Photo of Teresa Arroyo-Gallego

Biotechnology & medicine

Teresa Arroyo-Gallego

Her technology analyzes how users type using their smartphones could speed up Parkinson's disease diagnosis
Photo credit: María Arroyo

Year Honored

nQ Medical inc.


Hails From

Smartphones and tablets can now be seen as an extension of our body. In fact, the way we use them says a lot more about ourselves than we might think. For example, they give clues about our health and whether we suffer from diseases such as Parkinson's disease. This condition is the second most frequent neurodegenerative disorder and affects more than 10 million people worldwide. There is currently no cure and no biological test in the patient's body that provides a specific diagnosis or allows an objective monitoring of the evolution of the disease. 

The first symptoms of Parkinson's are so subtle that they often go unnoticed, so it may take the patient several years to realize what is happening to him or her. To support early diagnosis of this disorder, researcher Teresa Arroyo-Gallego has developed NeuroQWERTY, a project that analyzes people's interaction with their smart devices and obtains hidden information about their brain health. Thanks to this proposal, the young biotechnologist has been recognized as one of the winners of Innovators Under 35 Europe from MIT Technology Review.

Arroyo-Gallego started her project in 2015 when she was doing her PhD thesis in Electronic Engineering at the Polytechnic University of Madrid, Spain. She is currently a Research Scholar at the Massachusetts Institute of Technology (MIT) and also leads the scientific data team at nQMedical in Cambridge (both in the US), the company with which she is developing this project.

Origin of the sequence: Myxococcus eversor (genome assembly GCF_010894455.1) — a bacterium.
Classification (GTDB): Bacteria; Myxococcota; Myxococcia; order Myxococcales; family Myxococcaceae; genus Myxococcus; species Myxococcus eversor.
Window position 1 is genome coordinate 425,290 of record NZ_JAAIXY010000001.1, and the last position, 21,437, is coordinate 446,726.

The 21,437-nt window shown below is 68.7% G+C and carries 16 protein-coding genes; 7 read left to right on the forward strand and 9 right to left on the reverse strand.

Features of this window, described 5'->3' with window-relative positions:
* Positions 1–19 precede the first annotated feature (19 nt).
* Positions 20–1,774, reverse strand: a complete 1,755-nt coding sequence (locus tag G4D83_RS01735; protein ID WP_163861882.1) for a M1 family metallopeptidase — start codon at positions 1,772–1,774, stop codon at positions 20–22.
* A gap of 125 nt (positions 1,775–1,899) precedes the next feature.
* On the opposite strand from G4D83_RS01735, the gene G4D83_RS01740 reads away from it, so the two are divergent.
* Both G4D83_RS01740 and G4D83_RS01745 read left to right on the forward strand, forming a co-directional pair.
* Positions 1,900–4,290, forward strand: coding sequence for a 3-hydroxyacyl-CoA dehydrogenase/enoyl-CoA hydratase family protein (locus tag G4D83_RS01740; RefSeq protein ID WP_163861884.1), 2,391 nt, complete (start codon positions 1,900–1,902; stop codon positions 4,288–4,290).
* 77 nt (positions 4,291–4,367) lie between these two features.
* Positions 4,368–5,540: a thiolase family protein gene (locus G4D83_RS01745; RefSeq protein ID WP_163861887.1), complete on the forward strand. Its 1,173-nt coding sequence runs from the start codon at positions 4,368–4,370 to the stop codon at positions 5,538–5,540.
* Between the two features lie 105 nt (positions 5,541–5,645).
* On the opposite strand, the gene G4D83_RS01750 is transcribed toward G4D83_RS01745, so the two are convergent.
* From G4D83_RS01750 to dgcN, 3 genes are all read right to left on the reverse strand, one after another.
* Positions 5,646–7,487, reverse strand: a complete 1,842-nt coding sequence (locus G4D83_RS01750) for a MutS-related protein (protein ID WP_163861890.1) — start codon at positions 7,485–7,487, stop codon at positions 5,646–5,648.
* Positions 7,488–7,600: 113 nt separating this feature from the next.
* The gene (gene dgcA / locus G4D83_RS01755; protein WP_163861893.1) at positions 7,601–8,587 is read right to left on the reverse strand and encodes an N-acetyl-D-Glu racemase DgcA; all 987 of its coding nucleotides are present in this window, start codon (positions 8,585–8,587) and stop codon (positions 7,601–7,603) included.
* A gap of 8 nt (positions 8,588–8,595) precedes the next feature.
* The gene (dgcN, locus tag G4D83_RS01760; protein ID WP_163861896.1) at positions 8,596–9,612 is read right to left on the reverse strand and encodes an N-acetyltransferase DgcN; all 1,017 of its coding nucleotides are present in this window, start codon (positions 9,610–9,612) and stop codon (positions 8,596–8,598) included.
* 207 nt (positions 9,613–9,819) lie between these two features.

Damage to the central nervous system, a characteristic of neurodegenerative diseases, affects psychomotricity. nQMedical analyzes each user's interaction with a touch screen, such as sending a text message, to calculate its performance. Through a machine learning algorithm, the technology tracks symptoms such as tremors, slowness of movement, and stiffness of the fingers when using a mobile device. From there, it compares user behavior and detects any anomalies. This makes it possible to obtain digital markers that accurately reveal the presence of these diseases.

This is a less invasive method than traditional procedures. Today, the standard for diagnosing Parkinson's requires the patient to perform a series of exercises, but there is a risk that the exercises may not be completed correctly. The researcher explains, "By analyzing natural typing patterns in the background, our technology makes it possible to evaluate objectively, transparently and in real time variations in the psychomotor state characteristic of Parkinson's disease. This allows for better-informed decisions to be made and potentially earlier than current standards.”

The innovator comments that they are currently working "on applying the technology in clinical studies." Her aim is that, in the future, this system will also intervene in the diagnosis of other diseases such as Alzheimer's, multiple sclerosis, and amyotrophic lateral sclerosis.

Daniel Dickens, General Director of Helix Centre and member of the Innovators Under 35 Europe 2019 jury, says that Arroyo-Gallego "is an exceptional candidate, who is doing an extremely pioneering job and deserves recognition." He adds that, although "she is at the beginning of her career, she will be one of the leading players in this industry for many years to come."

By Alba Casilda
Translation: Brian Bostwick